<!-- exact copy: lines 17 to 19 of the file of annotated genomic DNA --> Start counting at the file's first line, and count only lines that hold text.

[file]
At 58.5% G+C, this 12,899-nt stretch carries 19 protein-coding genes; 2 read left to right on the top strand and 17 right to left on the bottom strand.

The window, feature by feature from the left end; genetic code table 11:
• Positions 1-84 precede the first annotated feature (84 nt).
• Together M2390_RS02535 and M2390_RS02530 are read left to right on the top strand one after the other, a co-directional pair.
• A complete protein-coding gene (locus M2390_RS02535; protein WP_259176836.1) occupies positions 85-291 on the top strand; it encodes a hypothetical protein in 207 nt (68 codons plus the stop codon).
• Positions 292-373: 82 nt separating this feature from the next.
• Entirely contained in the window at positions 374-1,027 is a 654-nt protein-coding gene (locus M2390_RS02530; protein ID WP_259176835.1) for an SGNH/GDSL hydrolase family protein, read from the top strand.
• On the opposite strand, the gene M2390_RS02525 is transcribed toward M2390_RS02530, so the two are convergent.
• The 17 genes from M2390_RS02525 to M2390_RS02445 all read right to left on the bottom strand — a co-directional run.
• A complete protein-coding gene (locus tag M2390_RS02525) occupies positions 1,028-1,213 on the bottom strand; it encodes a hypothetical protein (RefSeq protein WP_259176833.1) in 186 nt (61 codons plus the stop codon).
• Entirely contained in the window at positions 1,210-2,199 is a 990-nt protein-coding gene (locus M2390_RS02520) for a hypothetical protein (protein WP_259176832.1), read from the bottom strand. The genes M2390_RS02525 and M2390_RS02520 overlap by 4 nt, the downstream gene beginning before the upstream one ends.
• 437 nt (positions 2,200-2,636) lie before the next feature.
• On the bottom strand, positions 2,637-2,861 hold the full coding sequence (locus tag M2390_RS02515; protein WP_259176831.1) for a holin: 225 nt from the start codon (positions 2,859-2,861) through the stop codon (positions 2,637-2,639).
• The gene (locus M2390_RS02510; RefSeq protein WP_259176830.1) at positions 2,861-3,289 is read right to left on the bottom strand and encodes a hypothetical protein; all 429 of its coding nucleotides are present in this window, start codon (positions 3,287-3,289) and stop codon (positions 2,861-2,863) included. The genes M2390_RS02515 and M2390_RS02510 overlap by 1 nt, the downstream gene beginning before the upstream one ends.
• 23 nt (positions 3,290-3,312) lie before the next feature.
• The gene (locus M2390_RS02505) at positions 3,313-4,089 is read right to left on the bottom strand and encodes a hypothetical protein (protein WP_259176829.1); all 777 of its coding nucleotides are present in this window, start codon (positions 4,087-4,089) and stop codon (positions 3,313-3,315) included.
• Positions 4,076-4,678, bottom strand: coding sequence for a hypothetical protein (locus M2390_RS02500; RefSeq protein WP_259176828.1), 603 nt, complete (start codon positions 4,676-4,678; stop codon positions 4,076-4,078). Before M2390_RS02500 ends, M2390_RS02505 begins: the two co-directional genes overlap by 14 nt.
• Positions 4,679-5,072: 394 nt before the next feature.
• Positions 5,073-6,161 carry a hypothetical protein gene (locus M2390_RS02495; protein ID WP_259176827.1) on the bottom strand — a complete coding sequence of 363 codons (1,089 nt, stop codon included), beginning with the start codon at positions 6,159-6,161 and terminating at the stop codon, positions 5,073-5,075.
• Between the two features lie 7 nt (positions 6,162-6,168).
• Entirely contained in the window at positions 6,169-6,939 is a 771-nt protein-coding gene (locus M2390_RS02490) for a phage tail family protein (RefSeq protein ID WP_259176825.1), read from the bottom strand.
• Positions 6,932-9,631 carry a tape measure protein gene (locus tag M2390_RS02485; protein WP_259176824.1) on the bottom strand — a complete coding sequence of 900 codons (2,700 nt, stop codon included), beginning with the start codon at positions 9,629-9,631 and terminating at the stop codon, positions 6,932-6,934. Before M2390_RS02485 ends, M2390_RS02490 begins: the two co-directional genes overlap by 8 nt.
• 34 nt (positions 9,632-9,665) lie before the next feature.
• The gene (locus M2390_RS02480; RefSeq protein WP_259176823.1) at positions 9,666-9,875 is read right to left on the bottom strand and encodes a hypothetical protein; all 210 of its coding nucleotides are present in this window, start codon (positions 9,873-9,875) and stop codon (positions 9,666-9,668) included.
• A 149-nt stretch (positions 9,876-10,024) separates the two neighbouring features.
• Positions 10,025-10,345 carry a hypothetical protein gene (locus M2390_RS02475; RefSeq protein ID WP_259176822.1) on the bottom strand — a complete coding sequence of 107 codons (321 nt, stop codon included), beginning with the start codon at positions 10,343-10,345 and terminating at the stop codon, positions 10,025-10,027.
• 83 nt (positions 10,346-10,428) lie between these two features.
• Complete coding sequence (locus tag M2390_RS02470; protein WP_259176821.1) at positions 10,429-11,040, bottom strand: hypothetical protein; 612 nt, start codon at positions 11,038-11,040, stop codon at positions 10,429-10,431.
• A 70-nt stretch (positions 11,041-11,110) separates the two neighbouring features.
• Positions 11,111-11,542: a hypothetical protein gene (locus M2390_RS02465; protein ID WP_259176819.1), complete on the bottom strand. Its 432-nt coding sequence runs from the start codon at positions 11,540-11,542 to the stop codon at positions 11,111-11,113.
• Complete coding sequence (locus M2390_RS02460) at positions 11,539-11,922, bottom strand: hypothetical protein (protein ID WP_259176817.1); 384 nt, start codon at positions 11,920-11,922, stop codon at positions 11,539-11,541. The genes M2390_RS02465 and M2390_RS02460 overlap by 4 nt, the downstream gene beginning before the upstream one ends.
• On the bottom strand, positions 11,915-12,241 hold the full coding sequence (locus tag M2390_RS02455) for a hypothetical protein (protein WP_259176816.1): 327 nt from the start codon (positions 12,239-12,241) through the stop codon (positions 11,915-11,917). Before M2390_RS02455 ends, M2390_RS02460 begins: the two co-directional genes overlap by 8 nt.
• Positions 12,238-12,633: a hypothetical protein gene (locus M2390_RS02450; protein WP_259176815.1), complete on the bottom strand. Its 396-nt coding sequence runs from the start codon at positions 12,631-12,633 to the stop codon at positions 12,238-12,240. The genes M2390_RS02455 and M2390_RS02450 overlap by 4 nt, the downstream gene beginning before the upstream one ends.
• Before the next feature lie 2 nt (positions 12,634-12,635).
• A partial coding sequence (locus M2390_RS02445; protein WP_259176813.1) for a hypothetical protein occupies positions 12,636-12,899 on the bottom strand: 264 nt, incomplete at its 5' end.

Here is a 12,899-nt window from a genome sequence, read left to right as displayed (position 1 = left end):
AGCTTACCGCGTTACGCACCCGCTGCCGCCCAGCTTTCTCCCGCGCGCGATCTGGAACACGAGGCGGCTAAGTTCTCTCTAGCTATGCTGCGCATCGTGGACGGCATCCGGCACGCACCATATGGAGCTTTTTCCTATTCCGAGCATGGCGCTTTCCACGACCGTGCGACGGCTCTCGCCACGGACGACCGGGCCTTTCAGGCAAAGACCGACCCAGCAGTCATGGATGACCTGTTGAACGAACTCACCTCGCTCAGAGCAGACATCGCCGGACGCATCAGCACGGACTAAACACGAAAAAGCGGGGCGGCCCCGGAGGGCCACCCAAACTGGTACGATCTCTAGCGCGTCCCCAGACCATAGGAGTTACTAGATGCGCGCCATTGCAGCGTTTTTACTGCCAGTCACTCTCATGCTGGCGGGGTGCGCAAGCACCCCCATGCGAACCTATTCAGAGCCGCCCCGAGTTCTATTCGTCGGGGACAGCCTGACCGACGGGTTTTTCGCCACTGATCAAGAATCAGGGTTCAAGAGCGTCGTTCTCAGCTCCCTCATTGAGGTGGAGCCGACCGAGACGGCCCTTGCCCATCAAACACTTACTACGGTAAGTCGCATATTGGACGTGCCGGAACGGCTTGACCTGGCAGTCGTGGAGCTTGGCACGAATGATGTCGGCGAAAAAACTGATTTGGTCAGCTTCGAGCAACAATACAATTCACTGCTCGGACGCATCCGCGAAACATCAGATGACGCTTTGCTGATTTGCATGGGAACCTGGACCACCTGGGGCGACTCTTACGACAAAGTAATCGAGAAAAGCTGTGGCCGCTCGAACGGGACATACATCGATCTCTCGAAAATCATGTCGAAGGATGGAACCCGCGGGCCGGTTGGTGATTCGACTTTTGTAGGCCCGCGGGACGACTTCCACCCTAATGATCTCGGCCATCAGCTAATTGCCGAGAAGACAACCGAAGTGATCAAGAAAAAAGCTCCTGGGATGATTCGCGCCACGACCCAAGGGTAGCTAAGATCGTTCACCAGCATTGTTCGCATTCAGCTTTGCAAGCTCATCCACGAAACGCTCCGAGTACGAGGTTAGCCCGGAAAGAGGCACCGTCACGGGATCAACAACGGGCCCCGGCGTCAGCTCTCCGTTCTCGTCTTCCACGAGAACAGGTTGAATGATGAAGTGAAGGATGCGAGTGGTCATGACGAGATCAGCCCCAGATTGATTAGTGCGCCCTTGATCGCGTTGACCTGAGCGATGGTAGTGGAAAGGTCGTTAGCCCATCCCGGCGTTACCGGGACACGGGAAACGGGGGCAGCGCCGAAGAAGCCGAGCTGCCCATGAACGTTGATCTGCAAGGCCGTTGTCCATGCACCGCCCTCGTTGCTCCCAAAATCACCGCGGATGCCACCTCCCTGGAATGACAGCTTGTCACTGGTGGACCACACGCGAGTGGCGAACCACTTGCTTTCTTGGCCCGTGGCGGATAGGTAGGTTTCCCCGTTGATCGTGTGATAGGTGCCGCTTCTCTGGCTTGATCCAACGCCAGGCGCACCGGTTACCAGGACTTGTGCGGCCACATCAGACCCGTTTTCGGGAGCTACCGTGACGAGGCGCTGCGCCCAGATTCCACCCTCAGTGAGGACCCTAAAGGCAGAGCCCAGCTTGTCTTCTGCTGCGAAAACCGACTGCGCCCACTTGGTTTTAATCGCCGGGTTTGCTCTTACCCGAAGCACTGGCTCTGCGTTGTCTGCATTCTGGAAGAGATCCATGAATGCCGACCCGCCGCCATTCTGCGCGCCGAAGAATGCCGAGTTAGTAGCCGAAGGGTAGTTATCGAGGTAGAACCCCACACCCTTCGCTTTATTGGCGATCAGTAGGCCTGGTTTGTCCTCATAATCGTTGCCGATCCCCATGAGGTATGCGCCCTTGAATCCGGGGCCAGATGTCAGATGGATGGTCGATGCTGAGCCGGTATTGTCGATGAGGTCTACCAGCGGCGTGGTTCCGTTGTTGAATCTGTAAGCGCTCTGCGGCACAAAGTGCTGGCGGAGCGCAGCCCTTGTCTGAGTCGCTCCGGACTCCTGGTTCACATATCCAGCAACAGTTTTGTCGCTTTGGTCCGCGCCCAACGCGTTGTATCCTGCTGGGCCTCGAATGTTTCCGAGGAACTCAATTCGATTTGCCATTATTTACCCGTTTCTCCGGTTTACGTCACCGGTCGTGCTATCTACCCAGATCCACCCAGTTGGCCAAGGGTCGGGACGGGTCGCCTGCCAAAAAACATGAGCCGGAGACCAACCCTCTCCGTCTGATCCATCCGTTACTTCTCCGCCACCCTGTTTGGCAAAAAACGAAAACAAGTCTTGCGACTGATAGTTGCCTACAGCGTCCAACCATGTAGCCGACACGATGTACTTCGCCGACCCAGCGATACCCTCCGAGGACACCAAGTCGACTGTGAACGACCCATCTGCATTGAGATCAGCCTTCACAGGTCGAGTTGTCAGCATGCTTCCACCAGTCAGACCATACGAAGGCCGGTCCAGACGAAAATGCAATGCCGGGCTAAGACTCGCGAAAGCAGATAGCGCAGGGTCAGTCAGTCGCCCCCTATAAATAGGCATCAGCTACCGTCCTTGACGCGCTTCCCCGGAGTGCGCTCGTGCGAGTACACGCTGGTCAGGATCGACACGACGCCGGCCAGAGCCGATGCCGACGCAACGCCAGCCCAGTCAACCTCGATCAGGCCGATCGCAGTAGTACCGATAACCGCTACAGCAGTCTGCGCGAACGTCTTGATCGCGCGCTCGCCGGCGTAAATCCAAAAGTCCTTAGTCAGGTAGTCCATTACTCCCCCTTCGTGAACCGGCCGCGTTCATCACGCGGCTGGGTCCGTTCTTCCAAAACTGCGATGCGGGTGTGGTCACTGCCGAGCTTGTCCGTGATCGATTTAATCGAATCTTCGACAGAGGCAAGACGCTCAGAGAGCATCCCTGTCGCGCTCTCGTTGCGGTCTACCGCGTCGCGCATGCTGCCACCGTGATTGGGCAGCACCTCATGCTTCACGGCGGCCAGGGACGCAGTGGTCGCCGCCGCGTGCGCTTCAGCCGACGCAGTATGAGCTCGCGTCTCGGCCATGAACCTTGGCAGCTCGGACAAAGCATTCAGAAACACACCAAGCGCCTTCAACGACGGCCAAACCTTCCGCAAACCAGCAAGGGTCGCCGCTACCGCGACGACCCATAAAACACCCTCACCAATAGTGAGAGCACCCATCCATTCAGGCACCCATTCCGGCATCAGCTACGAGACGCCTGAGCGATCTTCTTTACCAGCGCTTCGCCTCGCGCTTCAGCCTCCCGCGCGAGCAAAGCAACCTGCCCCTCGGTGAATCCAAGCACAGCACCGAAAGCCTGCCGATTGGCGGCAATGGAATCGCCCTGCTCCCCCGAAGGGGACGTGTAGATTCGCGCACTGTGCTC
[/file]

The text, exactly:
• Positions 4,076-4,678, bottom strand: coding sequence for a hypothetical protein (locus M2390_RS02500; RefSeq protein WP_259176828.1), 603 nt, complete (start codon positions 4,676-4,678; stop codon positions 4,076-4,078). Before M2390_RS02500 ends, M2390_RS02505 begins: the two co-directional genes overlap by 14 nt.
• Positions 4,679-5,072: 394 nt before the next feature.
• Positions 5,073-6,161 carry a hypothetical protein gene (locus M2390_RS02495; protein ID WP_259176827.1) on the bottom strand — a complete coding sequence of 363 codons (1,089 nt, stop codon included), beginning with the start codon at positions 6,159-6,161 and terminating at the stop codon, positions 5,073-5,075.